Apple's Creeping Product Problemhttp://www.fool.com/investing/general/2013/01/28/apples-creeping-product-problem.aspx Travis Hoium
January 28, 2013
Soon after Steve Jobs took over Apple (NASDAQ: AAPL) in 1997, he drew a box on a board with four squares. He wanted Apple to go from a sprawling product line to four products. Computers for work and home with only two versions -- mobile and desktop. He consolidated development into these four main products:
This simple grid became a symbol of Apple's product line in the early years of its recovery. When the iPod was introduced, it had one form factor and just a few memory sizes. The next generations of iPods included Nano, Shuffle, and Touch, but there were still only limited offerings. The iPhone and iPads started as single products with three memory options -- that's it.
Today, Apple has expanded offerings to five different iPods, three iPads, three iPhones, five different Macs, and Apple TV. Walk into an Apple Store and you could walk out with one of 17 products, not to mention size variations and any number of covers and accessories Apple makes. Plus, there's word that more variations of the iPhone are in the works -- and who knows what on the TV front. The simple table above has become a solution for everyone, losing focus on only the most important things, something we used to call product creep.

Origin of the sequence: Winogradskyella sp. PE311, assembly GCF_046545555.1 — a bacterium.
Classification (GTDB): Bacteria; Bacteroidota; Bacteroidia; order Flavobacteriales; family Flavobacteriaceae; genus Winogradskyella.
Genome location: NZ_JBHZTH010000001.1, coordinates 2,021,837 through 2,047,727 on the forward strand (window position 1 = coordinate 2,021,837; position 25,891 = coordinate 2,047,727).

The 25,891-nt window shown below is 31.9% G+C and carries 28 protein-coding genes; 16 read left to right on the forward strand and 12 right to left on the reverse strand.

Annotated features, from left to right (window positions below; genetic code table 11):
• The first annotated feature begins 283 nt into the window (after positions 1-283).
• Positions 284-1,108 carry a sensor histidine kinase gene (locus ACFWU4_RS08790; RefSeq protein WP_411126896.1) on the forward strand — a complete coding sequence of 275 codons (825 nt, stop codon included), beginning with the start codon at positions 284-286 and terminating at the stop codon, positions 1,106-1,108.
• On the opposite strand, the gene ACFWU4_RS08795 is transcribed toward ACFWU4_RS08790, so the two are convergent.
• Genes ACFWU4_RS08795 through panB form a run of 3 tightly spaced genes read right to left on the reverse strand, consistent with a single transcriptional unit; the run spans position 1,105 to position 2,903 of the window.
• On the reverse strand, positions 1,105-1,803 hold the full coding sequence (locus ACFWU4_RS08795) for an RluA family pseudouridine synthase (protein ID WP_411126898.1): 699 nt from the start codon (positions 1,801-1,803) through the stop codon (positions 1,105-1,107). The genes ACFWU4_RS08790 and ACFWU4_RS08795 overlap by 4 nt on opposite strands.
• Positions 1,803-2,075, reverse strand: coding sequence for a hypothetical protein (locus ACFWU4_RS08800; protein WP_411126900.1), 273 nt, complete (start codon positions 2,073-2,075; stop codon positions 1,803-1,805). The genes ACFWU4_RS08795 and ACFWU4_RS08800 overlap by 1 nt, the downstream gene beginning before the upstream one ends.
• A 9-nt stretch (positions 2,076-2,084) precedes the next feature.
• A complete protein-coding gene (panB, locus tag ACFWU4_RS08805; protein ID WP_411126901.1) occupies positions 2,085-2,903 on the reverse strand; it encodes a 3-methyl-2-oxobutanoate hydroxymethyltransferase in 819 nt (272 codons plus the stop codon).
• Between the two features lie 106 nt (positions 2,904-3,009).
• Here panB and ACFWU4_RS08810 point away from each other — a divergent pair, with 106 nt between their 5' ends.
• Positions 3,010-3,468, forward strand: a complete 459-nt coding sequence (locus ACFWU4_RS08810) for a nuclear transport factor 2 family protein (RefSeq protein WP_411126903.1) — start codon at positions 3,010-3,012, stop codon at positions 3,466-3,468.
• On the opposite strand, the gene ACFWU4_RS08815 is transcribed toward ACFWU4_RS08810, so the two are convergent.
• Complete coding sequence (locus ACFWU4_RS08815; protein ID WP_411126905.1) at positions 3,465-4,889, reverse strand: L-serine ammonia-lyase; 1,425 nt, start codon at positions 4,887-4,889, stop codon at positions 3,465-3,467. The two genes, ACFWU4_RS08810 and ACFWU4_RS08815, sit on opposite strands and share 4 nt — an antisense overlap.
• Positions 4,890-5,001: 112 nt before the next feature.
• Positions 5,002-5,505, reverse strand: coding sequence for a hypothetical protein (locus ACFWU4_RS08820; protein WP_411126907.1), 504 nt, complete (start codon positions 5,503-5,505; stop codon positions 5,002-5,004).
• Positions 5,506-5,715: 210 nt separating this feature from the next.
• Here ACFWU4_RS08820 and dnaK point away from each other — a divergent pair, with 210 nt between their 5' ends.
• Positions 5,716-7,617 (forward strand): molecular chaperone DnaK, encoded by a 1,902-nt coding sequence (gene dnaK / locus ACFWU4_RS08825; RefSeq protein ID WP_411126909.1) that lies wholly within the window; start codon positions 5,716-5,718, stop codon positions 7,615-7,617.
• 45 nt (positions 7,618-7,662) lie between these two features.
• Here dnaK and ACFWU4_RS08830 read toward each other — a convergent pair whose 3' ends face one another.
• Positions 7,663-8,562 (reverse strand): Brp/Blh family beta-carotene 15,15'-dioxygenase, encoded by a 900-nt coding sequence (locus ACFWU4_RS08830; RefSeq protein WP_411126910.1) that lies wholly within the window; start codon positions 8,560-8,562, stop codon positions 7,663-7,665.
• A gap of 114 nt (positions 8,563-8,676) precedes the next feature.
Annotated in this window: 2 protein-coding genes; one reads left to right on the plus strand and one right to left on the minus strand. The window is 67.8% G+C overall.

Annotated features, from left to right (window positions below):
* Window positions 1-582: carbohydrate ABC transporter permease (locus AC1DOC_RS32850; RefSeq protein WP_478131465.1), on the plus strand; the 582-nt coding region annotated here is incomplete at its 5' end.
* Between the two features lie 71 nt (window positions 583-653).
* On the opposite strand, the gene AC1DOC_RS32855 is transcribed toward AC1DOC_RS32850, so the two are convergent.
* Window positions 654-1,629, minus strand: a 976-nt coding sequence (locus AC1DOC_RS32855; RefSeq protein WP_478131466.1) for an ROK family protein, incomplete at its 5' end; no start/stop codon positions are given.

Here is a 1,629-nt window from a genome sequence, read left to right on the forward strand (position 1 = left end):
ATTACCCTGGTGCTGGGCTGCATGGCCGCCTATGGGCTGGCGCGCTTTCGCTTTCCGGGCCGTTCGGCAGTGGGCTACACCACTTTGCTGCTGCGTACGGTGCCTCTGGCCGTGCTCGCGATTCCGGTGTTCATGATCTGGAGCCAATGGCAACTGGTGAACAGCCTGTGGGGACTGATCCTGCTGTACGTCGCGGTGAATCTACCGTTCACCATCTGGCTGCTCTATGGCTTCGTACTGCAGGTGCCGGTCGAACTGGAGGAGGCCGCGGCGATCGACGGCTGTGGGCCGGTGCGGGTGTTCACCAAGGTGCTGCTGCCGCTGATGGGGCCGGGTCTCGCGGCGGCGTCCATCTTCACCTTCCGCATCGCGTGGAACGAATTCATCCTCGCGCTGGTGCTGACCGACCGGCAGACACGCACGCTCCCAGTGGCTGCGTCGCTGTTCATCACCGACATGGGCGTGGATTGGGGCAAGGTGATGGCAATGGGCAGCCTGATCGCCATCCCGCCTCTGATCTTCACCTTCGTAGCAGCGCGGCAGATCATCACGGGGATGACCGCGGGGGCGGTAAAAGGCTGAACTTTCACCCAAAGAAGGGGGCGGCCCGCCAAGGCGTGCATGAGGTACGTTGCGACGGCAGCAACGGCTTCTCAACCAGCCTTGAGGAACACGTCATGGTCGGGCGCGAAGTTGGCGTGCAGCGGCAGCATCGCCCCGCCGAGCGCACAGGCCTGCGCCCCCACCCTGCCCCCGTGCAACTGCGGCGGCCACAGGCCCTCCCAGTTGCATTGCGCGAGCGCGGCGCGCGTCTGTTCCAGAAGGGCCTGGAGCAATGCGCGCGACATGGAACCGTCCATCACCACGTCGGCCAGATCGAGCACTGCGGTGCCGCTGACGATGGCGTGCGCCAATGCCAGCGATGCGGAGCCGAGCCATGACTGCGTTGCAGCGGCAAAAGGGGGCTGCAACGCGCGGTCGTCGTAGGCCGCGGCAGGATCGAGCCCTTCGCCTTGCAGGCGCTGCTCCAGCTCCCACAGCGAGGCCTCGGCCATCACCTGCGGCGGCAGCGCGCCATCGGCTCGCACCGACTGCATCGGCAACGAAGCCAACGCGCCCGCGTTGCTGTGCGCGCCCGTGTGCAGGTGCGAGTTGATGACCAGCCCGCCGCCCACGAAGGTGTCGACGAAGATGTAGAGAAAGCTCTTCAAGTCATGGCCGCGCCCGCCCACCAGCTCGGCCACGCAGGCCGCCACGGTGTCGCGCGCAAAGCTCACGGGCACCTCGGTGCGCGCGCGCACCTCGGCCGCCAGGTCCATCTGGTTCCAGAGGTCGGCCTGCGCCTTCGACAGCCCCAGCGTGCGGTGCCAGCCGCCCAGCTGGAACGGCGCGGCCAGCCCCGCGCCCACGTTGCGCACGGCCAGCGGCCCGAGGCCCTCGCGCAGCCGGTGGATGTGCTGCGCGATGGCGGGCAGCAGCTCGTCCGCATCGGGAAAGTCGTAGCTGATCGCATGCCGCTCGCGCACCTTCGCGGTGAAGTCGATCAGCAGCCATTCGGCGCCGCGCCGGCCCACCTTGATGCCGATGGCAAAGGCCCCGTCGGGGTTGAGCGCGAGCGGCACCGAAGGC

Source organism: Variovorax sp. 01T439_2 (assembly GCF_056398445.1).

The curse of the giant company
The Mac lineup has also grown as competition added options for customers. The Macbook Air for travelers, the Retina Display for premium users, the Pro for pros. Apple is making a product to fit every possible need.
Fighting product creep
Smartphones are even more complicated. Google's operating system is being used by a number of suppliers and they can grow and shrink sizes and features with the trends of the market. Microsoft's Windows 8 operating system will allow a similar range of products for both smartphones a